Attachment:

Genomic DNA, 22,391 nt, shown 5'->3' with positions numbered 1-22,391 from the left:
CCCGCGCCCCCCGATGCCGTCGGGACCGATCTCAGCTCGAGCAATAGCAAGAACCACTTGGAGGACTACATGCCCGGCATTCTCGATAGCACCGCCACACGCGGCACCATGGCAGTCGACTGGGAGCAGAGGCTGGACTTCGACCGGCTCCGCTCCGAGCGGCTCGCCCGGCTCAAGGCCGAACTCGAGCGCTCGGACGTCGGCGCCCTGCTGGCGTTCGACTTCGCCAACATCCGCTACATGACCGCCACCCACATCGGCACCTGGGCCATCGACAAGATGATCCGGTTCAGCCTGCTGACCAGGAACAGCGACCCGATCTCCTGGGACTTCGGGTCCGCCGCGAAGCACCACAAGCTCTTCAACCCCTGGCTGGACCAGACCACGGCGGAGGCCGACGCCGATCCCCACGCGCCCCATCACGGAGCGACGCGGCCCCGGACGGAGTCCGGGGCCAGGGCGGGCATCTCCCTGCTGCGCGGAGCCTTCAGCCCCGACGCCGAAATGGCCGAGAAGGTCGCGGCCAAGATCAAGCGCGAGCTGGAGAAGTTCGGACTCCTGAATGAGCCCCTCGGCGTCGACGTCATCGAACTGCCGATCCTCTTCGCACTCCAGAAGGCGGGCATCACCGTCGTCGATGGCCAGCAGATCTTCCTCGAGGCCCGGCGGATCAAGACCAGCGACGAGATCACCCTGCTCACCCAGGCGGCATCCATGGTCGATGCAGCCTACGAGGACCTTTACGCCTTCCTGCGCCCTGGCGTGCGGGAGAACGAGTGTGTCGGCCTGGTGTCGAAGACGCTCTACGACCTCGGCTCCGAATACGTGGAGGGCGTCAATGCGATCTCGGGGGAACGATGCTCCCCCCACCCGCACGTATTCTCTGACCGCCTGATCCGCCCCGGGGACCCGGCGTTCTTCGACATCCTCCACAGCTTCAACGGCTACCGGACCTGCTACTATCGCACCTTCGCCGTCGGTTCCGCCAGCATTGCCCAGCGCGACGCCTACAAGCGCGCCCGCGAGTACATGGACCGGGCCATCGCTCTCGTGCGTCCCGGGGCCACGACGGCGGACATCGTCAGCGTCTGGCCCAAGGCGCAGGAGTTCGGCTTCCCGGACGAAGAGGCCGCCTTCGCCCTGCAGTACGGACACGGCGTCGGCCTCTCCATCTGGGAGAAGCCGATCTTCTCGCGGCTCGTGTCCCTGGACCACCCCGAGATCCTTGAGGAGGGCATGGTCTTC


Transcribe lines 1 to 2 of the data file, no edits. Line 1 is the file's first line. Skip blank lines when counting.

Genomic DNA, 22,391 nt, shown 5'->3' with positions numbered 1-22,391 from the left:
CCCGCGCCCCCCGATGCCGTCGGGACCGATCTCAGCTCGAGCAATAGCAAGAACCACTTGGAGGACTACATGCCCGGCATTCTCGATAGCACCGCCACACGCGGCACCATGGCAGTCGACTGGGAGCAGAGGCTGGACTTCGACCGGCTCCGCTCCGAGCGGCTCGCCCGGCTCAAGGCCGAACTCGAGCGCTCGGACGTCGGCGCCCTGCTGGCGTTCGACTTCGCCAACATCCGCTACATGACCGCCACCCACATCGGCACCTGGGCCATCGACAAGATGATCCGGTTCAGCCTGCTGACCAGGAACAGCGACCCGATCTCCTGGGACTTCGGGTCCGCCGCGAAGCACCACAAGCTCTTCAACCCCTGGCTGGACCAGACCACGGCGGAGGCCGACGCCGATCCCCACGCGCCCCATCACGGAGCGACGCGGCCCCGGACGGAGTCCGGGGCCAGGGCGGGCATCTCCCTGCTGCGCGGAGCCTTCAGCCCCGACGCCGAAATGGCCGAGAAGGTCGCGGCCAAGATCAAGCGCGAGCTGGAGAAGTTCGGACTCCTGAATGAGCCCCTCGGCGTCGACGTCATCGAACTGCCGATCCTCTTCGCACTCCAGAAGGCGGGCATCACCGTCGTCGATGGCCAGCAGATCTTCCTCGAGGCCCGGCGGATCAAGACCAGCGACGAGATCACCCTGCTCACCCAGGCGGCATCCATGGTCGATGCAGCCTACGAGGACCTTTACGCCTTCCTGCGCCCTGGCGTGCGGGAGAACGAGTGTGTCGGCCTGGTGTCGAAGACGCTCTACGACCTCGGCTCCGAATACGTGGAGGGCGTCAATGCGATCTCGGGGGAACGATGCTCCCCCCACCCGCACGTATTCTCTGACCGCCTGATCCGCCCCGGGGACCCGGCGTTCTTCGACATCCTCCACAGCTTCAACGGCTACCGGACCTGCTACTATCGCACCTTCGCCGTCGGTTCCGCCAGCATTGCCCAGCGCGACGCCTACAAGCGCGCCCGCGAGTACATGGACCGGGCCATCGCTCTCGTGCGTCCCGGGGCCACGACGGCGGACATCGTCAGCGTCTGGCCCAAGGCGCAGGAGTTCGGCTTCCCGGACGAAGAGGCCGCCTTCGCCCTGCAGTACGGACACGGCGTCGGCCTCTCCATCTGGGAGAAGCCGATCTTCTCGCGGCTCGTGTCCCTGGACCACCCCGAGATCCTTGAGGAGGGCATGGTCTTC